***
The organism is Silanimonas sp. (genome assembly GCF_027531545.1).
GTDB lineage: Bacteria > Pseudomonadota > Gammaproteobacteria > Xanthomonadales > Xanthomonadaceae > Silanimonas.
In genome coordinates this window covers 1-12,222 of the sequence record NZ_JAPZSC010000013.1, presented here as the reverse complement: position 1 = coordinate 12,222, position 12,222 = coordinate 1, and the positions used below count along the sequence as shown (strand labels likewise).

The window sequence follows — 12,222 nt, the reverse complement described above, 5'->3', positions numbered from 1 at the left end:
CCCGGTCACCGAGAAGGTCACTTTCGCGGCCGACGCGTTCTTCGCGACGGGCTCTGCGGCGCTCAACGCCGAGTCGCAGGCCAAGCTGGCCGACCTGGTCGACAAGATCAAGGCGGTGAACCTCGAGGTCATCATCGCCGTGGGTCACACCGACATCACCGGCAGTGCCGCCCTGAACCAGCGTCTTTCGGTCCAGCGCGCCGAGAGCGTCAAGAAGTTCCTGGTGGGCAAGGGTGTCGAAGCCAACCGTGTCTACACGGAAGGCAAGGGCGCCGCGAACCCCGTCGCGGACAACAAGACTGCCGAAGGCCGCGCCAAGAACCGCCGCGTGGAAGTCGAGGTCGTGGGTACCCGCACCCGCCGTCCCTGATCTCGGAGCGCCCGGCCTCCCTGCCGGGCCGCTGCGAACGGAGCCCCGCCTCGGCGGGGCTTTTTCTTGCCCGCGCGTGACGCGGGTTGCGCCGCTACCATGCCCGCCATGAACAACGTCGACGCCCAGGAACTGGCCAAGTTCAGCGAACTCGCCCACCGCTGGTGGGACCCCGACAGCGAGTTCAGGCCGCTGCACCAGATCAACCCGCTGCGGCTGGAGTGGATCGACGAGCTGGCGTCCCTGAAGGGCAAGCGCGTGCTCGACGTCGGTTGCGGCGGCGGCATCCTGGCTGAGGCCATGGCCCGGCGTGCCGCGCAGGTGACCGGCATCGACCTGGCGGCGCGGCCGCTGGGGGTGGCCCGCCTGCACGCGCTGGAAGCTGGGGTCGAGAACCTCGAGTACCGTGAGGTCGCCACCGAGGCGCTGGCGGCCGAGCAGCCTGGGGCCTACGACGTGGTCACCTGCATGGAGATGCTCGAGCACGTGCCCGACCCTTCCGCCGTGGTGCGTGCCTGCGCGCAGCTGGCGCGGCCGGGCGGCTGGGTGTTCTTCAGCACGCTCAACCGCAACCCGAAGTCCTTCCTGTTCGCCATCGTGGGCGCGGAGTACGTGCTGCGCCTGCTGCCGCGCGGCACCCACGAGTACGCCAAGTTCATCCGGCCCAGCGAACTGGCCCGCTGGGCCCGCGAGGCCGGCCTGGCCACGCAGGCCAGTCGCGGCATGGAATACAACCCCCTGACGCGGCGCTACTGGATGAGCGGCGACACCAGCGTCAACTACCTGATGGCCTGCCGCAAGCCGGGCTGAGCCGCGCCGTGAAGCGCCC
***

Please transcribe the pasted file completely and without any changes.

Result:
The organism is Silanimonas sp. (genome assembly GCF_027531545.1).
GTDB lineage: Bacteria > Pseudomonadota > Gammaproteobacteria > Xanthomonadales > Xanthomonadaceae > Silanimonas.
In genome coordinates this window covers 1-12,222 of the sequence record NZ_JAPZSC010000013.1, presented here as the reverse complement: position 1 = coordinate 12,222, position 12,222 = coordinate 1, and the positions used below count along the sequence as shown (strand labels likewise).

The window sequence follows — 12,222 nt, the reverse complement described above, 5'->3', positions numbered from 1 at the left end:
CCCGGTCACCGAGAAGGTCACTTTCGCGGCCGACGCGTTCTTCGCGACGGGCTCTGCGGCGCTCAACGCCGAGTCGCAGGCCAAGCTGGCCGACCTGGTCGACAAGATCAAGGCGGTGAACCTCGAGGTCATCATCGCCGTGGGTCACACCGACATCACCGGCAGTGCCGCCCTGAACCAGCGTCTTTCGGTCCAGCGCGCCGAGAGCGTCAAGAAGTTCCTGGTGGGCAAGGGTGTCGAAGCCAACCGTGTCTACACGGAAGGCAAGGGCGCCGCGAACCCCGTCGCGGACAACAAGACTGCCGAAGGCCGCGCCAAGAACCGCCGCGTGGAAGTCGAGGTCGTGGGTACCCGCACCCGCCGTCCCTGATCTCGGAGCGCCCGGCCTCCCTGCCGGGCCGCTGCGAACGGAGCCCCGCCTCGGCGGGGCTTTTTCTTGCCCGCGCGTGACGCGGGTTGCGCCGCTACCATGCCCGCCATGAACAACGTCGACGCCCAGGAACTGGCCAAGTTCAGCGAACTCGCCCACCGCTGGTGGGACCCCGACAGCGAGTTCAGGCCGCTGCACCAGATCAACCCGCTGCGGCTGGAGTGGATCGACGAGCTGGCGTCCCTGAAGGGCAAGCGCGTGCTCGACGTCGGTTGCGGCGGCGGCATCCTGGCTGAGGCCATGGCCCGGCGTGCCGCGCAGGTGACCGGCATCGACCTGGCGGCGCGGCCGCTGGGGGTGGCCCGCCTGCACGCGCTGGAAGCTGGGGTCGAGAACCTCGAGTACCGTGAGGTCGCCACCGAGGCGCTGGCGGCCGAGCAGCCTGGGGCCTACGACGTGGTCACCTGCATGGAGATGCTCGAGCACGTGCCCGACCCTTCCGCCGTGGTGCGTGCCTGCGCGCAGCTGGCGCGGCCGGGCGGCTGGGTGTTCTTCAGCACGCTCAACCGCAACCCGAAGTCCTTCCTGTTCGCCATCGTGGGCGCGGAGTACGTGCTGCGCCTGCTGCCGCGCGGCACCCACGAGTACGCCAAGTTCATCCGGCCCAGCGAACTGGCCCGCTGGGCCCGCGAGGCCGGCCTGGCCACGCAGGCCAGTCGCGGCATGGAATACAACCCCCTGACGCGGCGCTACTGGATGAGCGGCGACACCAGCGTCAACTACCTGATGGCCTGCCGCAAGCCGGGCTGAGCCGCGCCGTGAAGCGCCC